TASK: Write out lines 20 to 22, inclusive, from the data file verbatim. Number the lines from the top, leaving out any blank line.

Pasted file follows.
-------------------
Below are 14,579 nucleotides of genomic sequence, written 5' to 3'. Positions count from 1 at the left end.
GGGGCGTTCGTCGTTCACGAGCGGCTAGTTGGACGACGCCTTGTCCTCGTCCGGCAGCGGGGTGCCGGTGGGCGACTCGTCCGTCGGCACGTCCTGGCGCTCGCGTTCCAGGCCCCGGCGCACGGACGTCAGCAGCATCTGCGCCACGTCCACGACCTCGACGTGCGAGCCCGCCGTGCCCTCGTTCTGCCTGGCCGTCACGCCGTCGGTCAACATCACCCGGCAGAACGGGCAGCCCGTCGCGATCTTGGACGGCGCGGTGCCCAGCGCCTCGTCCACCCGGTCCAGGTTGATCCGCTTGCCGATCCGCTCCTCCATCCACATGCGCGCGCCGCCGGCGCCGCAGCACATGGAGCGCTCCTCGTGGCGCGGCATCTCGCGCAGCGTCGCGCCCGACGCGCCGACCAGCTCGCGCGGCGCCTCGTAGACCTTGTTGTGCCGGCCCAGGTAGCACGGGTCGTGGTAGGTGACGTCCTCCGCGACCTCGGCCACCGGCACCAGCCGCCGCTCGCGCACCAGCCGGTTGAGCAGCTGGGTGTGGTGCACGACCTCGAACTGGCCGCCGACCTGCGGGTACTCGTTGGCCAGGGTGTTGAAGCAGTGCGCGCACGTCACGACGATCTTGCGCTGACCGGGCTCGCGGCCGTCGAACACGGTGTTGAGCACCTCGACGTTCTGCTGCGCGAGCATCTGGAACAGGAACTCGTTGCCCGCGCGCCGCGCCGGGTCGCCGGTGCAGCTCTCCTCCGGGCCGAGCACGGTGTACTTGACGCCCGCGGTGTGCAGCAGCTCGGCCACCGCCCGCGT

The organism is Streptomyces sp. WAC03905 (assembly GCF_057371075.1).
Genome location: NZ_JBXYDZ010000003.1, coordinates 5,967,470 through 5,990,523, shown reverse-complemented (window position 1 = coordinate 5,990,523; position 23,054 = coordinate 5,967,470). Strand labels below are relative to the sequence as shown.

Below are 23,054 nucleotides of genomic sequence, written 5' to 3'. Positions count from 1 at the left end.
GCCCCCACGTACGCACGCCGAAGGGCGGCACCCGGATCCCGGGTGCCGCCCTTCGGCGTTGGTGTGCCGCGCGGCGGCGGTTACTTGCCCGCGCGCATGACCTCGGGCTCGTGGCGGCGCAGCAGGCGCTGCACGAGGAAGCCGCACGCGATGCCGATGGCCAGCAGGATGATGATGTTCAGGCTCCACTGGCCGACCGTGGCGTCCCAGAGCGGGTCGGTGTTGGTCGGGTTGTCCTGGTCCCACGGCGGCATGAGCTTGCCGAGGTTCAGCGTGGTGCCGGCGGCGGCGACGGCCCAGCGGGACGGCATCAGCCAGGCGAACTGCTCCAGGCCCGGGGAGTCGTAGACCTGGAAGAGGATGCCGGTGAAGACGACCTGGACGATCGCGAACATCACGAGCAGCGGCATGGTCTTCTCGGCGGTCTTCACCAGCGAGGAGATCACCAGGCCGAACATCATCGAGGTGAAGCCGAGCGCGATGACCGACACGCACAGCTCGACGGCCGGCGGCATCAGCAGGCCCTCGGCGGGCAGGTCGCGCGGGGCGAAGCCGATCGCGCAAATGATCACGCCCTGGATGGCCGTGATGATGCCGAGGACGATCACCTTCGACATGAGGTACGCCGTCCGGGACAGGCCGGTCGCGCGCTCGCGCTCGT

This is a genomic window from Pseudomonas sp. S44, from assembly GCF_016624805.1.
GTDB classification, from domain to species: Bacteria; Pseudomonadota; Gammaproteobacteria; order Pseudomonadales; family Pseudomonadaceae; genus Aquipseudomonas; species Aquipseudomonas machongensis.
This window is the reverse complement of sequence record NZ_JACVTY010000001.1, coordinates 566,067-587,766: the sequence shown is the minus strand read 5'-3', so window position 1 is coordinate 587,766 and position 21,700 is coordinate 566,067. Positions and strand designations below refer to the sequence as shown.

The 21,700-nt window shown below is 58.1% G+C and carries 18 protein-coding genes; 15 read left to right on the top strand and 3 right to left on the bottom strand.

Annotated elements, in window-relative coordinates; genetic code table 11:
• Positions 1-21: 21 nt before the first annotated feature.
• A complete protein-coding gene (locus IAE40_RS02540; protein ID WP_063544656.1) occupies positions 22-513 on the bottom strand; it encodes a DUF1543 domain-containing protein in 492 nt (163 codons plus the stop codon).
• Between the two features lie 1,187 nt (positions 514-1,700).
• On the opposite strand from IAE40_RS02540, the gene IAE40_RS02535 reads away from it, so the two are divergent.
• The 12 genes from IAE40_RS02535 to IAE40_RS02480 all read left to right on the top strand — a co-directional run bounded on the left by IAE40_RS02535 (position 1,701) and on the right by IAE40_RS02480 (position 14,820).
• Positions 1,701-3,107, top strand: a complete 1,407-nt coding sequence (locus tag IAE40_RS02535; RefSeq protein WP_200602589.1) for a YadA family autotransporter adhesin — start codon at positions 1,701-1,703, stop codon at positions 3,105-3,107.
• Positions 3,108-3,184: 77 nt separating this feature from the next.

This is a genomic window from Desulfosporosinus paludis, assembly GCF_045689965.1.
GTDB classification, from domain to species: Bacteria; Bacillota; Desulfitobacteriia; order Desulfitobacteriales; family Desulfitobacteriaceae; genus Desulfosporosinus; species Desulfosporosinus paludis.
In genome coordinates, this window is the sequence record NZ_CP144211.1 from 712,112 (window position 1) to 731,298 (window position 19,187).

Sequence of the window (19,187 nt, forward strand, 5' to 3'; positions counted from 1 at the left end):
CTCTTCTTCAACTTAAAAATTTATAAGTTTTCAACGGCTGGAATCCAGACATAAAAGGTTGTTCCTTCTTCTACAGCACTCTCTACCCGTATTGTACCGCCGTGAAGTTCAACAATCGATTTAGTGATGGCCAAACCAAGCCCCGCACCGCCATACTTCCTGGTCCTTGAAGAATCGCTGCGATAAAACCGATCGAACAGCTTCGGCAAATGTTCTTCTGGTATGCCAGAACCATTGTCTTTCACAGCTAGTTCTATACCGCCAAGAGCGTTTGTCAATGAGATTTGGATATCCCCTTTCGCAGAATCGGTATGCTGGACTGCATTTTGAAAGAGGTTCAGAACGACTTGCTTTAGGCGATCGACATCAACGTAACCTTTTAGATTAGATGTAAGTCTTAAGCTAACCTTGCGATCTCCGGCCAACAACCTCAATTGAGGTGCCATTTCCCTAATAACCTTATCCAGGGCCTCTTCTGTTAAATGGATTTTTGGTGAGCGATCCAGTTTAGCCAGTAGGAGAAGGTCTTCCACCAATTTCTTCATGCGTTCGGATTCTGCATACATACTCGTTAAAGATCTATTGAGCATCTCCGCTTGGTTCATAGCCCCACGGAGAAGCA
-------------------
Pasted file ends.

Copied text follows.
GTDB classification, from domain to species: Bacteria; Bacillota; Desulfitobacteriia; order Desulfitobacteriales; family Desulfitobacteriaceae; genus Desulfosporosinus; species Desulfosporosinus paludis.
In genome coordinates, this window is the sequence record NZ_CP144211.1 from 712,112 (window position 1) to 731,298 (window position 19,187).

Sequence of the window (19,187 nt, forward strand, 5' to 3'; positions counted from 1 at the left end):